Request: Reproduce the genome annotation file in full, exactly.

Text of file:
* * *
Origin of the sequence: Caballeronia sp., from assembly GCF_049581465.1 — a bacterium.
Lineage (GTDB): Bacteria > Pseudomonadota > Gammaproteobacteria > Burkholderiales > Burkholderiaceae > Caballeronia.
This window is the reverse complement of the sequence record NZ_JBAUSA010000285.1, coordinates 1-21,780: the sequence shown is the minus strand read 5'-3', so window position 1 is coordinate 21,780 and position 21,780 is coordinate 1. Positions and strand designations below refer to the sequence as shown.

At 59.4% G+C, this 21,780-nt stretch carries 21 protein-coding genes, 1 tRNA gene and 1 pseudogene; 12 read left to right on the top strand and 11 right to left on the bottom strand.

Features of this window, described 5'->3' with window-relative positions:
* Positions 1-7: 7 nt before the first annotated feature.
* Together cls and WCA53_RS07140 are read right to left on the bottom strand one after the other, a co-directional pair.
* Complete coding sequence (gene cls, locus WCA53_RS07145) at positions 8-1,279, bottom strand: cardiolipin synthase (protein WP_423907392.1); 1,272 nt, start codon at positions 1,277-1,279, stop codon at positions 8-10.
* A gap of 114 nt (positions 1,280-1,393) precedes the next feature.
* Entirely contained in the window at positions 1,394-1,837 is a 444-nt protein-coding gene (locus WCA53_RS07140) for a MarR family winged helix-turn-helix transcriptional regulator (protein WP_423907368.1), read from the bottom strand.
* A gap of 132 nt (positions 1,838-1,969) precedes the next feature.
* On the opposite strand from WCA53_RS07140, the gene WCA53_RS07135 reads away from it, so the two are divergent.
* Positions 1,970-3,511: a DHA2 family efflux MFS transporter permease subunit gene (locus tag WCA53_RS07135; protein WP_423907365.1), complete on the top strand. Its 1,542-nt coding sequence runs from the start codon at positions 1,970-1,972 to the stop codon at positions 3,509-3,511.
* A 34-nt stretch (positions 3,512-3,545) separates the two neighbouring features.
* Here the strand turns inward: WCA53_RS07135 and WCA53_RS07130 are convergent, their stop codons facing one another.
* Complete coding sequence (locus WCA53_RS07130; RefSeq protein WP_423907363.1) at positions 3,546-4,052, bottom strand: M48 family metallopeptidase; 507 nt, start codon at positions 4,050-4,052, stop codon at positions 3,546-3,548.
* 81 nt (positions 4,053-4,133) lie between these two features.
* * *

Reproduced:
Origin of the sequence: Caballeronia sp., from assembly GCF_049581465.1 — a bacterium.
Lineage (GTDB): Bacteria > Pseudomonadota > Gammaproteobacteria > Burkholderiales > Burkholderiaceae > Caballeronia.
This window is the reverse complement of the sequence record NZ_JBAUSA010000285.1, coordinates 1-21,780: the sequence shown is the minus strand read 5'-3', so window position 1 is coordinate 21,780 and position 21,780 is coordinate 1. Positions and strand designations below refer to the sequence as shown.

At 59.4% G+C, this 21,780-nt stretch carries 21 protein-coding genes, 1 tRNA gene and 1 pseudogene; 12 read left to right on the top strand and 11 right to left on the bottom strand.

Features of this window, described 5'->3' with window-relative positions:
* Positions 1-7: 7 nt before the first annotated feature.
* Together cls and WCA53_RS07140 are read right to left on the bottom strand one after the other, a co-directional pair.
* Complete coding sequence (gene cls, locus WCA53_RS07145) at positions 8-1,279, bottom strand: cardiolipin synthase (protein WP_423907392.1); 1,272 nt, start codon at positions 1,277-1,279, stop codon at positions 8-10.
* A gap of 114 nt (positions 1,280-1,393) precedes the next feature.
* Entirely contained in the window at positions 1,394-1,837 is a 444-nt protein-coding gene (locus WCA53_RS07140) for a MarR family winged helix-turn-helix transcriptional regulator (protein WP_423907368.1), read from the bottom strand.
* A gap of 132 nt (positions 1,838-1,969) precedes the next feature.
* On the opposite strand from WCA53_RS07140, the gene WCA53_RS07135 reads away from it, so the two are divergent.
* Positions 1,970-3,511: a DHA2 family efflux MFS transporter permease subunit gene (locus tag WCA53_RS07135; protein WP_423907365.1), complete on the top strand. Its 1,542-nt coding sequence runs from the start codon at positions 1,970-1,972 to the stop codon at positions 3,509-3,511.
* A 34-nt stretch (positions 3,512-3,545) separates the two neighbouring features.
* Here the strand turns inward: WCA53_RS07135 and WCA53_RS07130 are convergent, their stop codons facing one another.
* Complete coding sequence (locus WCA53_RS07130; RefSeq protein WP_423907363.1) at positions 3,546-4,052, bottom strand: M48 family metallopeptidase; 507 nt, start codon at positions 4,050-4,052, stop codon at positions 3,546-3,548.
* 81 nt (positions 4,053-4,133) lie between these two features.